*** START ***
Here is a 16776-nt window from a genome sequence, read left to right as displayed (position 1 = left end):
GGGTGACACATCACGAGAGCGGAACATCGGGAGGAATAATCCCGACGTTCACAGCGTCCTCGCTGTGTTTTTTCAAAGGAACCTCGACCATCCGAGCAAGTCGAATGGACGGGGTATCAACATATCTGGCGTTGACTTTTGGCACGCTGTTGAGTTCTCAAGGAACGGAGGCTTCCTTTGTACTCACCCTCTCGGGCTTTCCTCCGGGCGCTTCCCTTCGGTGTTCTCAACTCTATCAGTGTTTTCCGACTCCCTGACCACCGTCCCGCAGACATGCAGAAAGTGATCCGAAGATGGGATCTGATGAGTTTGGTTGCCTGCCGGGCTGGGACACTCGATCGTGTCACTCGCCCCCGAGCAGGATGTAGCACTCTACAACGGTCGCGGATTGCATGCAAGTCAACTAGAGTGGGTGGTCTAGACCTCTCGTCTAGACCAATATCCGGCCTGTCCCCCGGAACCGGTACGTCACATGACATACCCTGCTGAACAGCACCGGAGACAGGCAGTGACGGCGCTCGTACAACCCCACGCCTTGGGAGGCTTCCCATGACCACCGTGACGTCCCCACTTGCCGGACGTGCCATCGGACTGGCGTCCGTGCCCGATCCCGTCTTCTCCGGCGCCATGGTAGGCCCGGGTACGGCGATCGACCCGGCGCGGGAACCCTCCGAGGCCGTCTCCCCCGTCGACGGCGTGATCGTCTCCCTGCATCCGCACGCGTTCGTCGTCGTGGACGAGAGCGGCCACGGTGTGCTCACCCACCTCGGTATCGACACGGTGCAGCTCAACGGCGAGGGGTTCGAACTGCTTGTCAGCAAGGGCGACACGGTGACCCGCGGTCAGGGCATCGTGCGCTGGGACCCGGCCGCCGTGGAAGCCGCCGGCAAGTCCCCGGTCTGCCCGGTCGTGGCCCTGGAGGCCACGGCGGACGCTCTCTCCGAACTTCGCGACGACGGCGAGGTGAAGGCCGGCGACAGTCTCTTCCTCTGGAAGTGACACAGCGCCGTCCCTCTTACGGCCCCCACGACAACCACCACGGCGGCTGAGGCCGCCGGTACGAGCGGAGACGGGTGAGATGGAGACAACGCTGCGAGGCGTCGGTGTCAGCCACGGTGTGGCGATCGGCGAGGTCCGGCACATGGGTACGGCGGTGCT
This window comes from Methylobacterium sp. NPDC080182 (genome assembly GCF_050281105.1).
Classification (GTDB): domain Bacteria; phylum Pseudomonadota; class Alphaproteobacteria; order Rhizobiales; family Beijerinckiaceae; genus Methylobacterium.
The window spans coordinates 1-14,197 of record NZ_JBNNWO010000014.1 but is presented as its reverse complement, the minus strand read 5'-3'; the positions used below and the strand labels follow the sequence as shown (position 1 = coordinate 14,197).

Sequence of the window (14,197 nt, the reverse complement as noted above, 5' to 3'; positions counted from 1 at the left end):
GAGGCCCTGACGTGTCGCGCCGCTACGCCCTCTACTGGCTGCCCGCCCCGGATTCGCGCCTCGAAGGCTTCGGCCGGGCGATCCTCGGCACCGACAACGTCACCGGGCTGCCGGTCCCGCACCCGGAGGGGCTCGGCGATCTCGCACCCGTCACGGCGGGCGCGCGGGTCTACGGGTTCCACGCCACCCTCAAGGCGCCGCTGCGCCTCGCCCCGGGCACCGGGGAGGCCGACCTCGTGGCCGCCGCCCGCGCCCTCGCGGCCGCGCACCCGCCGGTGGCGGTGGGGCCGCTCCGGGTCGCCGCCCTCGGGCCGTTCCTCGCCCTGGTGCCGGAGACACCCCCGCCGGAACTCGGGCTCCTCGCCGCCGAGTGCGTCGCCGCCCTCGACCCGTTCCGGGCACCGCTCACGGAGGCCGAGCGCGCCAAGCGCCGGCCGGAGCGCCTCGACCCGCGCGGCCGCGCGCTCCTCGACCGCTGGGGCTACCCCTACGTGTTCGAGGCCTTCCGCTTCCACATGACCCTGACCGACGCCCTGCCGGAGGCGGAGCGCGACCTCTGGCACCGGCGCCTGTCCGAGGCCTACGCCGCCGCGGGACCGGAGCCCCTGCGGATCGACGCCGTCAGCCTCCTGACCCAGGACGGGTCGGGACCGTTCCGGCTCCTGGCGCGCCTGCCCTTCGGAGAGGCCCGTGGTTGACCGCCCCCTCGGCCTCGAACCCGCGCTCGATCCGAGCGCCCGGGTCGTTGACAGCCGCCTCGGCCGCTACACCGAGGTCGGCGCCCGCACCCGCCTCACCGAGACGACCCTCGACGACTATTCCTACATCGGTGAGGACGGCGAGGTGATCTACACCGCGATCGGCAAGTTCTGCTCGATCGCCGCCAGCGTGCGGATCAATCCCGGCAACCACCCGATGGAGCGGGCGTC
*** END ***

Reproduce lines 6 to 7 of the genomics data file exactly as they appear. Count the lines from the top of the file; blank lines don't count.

Sequence of the window (14,197 nt, the reverse complement as noted above, 5' to 3'; positions counted from 1 at the left end):
GAGGCCCTGACGTGTCGCGCCGCTACGCCCTCTACTGGCTGCCCGCCCCGGATTCGCGCCTCGAAGGCTTCGGCCGGGCGATCCTCGGCACCGACAACGTCACCGGGCTGCCGGTCCCGCACCCGGAGGGGCTCGGCGATCTCGCACCCGTCACGGCGGGCGCGCGGGTCTACGGGTTCCACGCCACCCTCAAGGCGCCGCTGCGCCTCGCCCCGGGCACCGGGGAGGCCGACCTCGTGGCCGCCGCCCGCGCCCTCGCGGCCGCGCACCCGCCGGTGGCGGTGGGGCCGCTCCGGGTCGCCGCCCTCGGGCCGTTCCTCGCCCTGGTGCCGGAGACACCCCCGCCGGAACTCGGGCTCCTCGCCGCCGAGTGCGTCGCCGCCCTCGACCCGTTCCGGGCACCGCTCACGGAGGCCGAGCGCGCCAAGCGCCGGCCGGAGCGCCTCGACCCGCGCGGCCGCGCGCTCCTCGACCGCTGGGGCTACCCCTACGTGTTCGAGGCCTTCCGCTTCCACATGACCCTGACCGACGCCCTGCCGGAGGCGGAGCGCGACCTCTGGCACCGGCGCCTGTCCGAGGCCTACGCCGCCGCGGGACCGGAGCCCCTGCGGATCGACGCCGTCAGCCTCCTGACCCAGGACGGGTCGGGACCGTTCCGGCTCCTGGCGCGCCTGCCCTTCGGAGAGGCCCGTGGTTGACCGCCCCCTCGGCCTCGAACCCGCGCTCGATCCGAGCGCCCGGGTCGTTGACAGCCGCCTCGGCCGCTACACCGAGGTCGGCGCCCGCACCCGCCTCACCGAGACGACCCTCGACGACTATTCCTACATCGGTGAGGACGGCGAGGTGATCTACACCGCGATCGGCAAGTTCTGCTCGATCGCCGCCAGCGTGCGGATCAATCCCGGCAACCACCCGATGGAGCGGGCGTC